Language Training Helps the Careers of Expat Spouses

Cross-cultural connection
(Photo by *** Harold R ***)

An expat assignment can derail a spouse’s career path making the whole family unhappy.  In a recent study described in this article, expat spouses have expressed that training to help their career during the expat assignment would have helped.  On the one hand, many spouses accompany the employee as a support.  The spouse runs the household and directs the education of the children.  On the other hand, other spouses have invested professional and emotional energy into a career they enjoy.  In an earlier post, I explained how language-training would help spouses of the former group.  Employers could do more to support spouses in the latter group.  Expat spouses desired employment assistance, and this article presented a few different areas of assistance.  Among the responses given, spouses most desired networking assistance.  Here I will present ways in which language-training lays the groundwork for networking, and so enables spouses hoping to continue–even enhance–their careers.

Networking requires the ability to make a good impression and carry on a pleasant conversation, and language plays an essential role in communicating.  Even if I speak mostly in English when I network, the fact that I try to speak and display my willingness to learn, I leave a great impression.  I spent a few days of my honeymoon in a small town in Morocco, called Laarache.  After I spoke to a few people in the local Arabic dialect, people approach me as the “guy who spoke Arabic.”  Networking happened without any effort for the next several days.

Communicating in the local language will help any career.  The above study showed that some spouses wanted to find a job, while others wanted to start a business.  You will need to network to find a job with an existing company.  Finding a job, though not easy, poses fewer problems than starting a business.  Entrepreneurship involves more paperwork and laws in some countries.  The bureaucracies of some countries baffle Americans.  Navigating these without a “native informant,” can end one’s hope to start a business.  When you can speak the language, you can speak more easily with government offices and more widely with locals who understand the process.  Often, knowing the rules does not help as much as knowing the individuals who enforce those rules.  In these cases, starting a business requires networking.

Companies who relocate employees, ought to provide training for their employees and their spouses that includes learning the local language.  Expats will make better, deeper, and more meaningful connections if they attempt to learn the local language.  These connections will help their career and personal fulfilment.  Spouses, whether they are functioning as support for an employee, or pursuing their own career, will flourish with this training.  Ultimately, as I mentioned in my earlier post, the company saves money if the expat family is happy and enjoying their overseas adventure.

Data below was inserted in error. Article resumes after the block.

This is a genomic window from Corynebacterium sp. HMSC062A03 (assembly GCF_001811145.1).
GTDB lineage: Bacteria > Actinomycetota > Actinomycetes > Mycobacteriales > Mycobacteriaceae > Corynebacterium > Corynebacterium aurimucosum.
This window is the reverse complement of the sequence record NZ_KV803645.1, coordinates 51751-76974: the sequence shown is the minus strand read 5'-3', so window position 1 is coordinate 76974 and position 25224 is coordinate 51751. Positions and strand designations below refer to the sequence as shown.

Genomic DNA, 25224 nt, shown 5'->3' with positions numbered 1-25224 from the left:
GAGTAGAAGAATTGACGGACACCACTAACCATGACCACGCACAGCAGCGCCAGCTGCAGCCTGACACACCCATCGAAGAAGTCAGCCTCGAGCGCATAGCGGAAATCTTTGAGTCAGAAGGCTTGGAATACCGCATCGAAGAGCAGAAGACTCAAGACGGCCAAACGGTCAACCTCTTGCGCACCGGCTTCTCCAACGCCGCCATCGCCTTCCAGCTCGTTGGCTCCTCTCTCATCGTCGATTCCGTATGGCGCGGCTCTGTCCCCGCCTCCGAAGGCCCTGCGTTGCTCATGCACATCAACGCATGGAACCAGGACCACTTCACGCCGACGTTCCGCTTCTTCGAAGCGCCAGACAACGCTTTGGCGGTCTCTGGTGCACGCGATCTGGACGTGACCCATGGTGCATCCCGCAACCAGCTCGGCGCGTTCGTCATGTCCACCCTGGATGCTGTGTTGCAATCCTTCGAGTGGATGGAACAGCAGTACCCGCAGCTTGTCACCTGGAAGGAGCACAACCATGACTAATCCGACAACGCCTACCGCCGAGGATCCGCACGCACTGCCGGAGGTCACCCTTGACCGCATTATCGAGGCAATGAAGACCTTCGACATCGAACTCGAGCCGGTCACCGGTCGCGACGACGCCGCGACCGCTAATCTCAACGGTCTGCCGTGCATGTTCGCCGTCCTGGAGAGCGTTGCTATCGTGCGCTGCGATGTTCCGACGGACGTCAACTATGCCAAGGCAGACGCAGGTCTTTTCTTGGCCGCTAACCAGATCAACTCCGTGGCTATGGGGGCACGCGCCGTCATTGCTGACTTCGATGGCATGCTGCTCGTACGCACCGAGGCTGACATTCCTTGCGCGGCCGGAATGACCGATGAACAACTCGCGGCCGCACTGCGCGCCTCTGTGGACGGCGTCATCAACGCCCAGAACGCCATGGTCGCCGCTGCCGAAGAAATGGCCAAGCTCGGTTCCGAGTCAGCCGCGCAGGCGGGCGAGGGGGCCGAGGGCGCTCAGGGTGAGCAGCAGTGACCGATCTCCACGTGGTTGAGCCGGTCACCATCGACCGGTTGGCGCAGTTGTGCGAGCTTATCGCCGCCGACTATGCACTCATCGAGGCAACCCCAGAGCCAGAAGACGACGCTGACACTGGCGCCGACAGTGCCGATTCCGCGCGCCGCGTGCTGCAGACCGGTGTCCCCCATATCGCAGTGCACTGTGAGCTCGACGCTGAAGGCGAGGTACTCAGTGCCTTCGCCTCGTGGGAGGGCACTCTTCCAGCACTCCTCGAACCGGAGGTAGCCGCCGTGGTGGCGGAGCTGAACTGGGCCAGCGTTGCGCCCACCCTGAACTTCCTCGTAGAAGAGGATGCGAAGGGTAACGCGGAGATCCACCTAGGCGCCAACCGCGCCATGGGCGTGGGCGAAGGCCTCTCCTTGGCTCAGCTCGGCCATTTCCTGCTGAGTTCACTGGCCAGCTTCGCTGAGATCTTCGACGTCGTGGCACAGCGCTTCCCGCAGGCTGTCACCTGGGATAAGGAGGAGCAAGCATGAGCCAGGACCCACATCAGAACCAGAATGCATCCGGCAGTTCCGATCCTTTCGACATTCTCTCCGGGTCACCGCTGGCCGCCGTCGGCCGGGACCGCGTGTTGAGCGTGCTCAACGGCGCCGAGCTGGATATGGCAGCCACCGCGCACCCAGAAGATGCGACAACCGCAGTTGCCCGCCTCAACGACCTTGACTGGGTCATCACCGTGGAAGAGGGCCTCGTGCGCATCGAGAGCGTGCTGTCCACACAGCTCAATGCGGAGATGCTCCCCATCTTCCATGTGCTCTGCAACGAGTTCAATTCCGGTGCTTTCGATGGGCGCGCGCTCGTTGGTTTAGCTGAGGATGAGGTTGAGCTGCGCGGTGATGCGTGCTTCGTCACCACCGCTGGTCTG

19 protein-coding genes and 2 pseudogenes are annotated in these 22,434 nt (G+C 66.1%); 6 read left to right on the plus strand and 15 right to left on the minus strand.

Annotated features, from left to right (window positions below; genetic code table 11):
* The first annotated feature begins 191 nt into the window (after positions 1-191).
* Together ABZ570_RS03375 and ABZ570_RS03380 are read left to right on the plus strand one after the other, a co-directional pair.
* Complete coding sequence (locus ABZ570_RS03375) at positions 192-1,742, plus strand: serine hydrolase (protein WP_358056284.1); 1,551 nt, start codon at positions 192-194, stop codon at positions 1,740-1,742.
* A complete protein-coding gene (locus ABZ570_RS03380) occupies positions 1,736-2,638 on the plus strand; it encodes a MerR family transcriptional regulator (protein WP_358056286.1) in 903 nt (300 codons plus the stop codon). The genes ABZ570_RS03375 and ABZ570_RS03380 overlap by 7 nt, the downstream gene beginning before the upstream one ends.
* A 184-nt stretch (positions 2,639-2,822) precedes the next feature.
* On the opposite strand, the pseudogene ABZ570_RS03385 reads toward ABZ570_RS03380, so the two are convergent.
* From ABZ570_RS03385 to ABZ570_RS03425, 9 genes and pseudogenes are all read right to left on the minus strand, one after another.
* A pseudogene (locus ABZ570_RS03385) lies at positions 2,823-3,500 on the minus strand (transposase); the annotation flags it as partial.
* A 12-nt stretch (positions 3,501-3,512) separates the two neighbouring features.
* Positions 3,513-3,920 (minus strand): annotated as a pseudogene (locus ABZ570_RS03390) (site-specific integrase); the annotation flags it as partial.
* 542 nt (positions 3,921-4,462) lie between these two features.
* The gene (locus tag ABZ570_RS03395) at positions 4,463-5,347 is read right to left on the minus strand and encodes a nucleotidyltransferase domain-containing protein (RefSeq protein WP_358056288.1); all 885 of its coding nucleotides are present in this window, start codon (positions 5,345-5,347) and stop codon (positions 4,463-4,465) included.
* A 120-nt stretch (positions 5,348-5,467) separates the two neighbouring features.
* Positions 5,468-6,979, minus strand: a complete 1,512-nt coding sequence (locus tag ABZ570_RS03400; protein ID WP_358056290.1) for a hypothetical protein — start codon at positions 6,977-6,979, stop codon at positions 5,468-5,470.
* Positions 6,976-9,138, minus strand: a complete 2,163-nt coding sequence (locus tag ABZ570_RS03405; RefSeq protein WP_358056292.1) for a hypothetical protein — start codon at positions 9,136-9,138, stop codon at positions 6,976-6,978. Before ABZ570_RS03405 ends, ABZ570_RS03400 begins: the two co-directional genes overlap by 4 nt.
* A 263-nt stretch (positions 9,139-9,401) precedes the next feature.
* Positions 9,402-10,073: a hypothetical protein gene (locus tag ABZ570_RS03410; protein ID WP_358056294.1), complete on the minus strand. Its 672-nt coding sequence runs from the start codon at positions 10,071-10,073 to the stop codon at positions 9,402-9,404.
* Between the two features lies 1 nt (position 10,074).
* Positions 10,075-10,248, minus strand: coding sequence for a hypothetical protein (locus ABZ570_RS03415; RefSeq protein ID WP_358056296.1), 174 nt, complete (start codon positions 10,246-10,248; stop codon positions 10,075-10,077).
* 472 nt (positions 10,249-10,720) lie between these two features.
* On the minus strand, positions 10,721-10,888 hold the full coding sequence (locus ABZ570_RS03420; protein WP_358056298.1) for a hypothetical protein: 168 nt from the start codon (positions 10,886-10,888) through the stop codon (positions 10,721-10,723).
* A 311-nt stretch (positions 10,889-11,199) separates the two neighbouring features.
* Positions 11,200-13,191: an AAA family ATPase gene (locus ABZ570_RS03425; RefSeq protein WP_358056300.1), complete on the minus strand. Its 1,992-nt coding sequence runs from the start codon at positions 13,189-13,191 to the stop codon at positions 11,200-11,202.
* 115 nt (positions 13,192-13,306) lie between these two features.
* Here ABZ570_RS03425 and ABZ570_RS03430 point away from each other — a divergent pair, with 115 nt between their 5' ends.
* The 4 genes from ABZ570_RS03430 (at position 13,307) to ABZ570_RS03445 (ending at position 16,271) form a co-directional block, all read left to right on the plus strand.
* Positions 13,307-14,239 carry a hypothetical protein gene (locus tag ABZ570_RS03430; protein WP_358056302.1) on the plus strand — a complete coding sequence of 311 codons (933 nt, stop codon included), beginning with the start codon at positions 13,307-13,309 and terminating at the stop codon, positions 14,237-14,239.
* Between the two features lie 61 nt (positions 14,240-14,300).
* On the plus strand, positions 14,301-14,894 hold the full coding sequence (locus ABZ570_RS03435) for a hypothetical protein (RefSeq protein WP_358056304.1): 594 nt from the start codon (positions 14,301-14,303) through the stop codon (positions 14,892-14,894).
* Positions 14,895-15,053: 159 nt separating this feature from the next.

Advertisements

5 thoughts on “Language Training Helps the Careers of Expat Spouses

  1. I could not agree more! I’ve received some language training from my husband’s university, and it’s been one of the only social connections provided by the school. It’s been a great opportunity, but I think that there are a lot more areas where they could give support as well.

    Like

      1. Even just more social options would be great. I was also expecting that it would be a snap to find a part-time job at the university, since there are so many international families there and spouses are looking for something to fill the time, even if it’s just shelving books at the library. However, there isn’t any kind of a “spousal referral” program like that here. All that aside, I am part of an art collective (not affiliated with the university) called “Trailing Spouses” that is designed for, well, trailing spouses 🙂 We talk about a lot of these issues – they tend to go beyond just needing to learn the language! Glad to have found your blog!

        Like

  2. Pingback: Learning the Language Aids the Expat Spouse « Loving Language

  3. Pingback: What I learned about language-learning: 2012 « Loving Language

Leave a Reply

Fill in your details below or click an icon to log in:

WordPress.com Logo

You are commenting using your WordPress.com account. Log Out / Change )

Twitter picture

You are commenting using your Twitter account. Log Out / Change )

Facebook photo

You are commenting using your Facebook account. Log Out / Change )

Google+ photo

You are commenting using your Google+ account. Log Out / Change )

Connecting to %s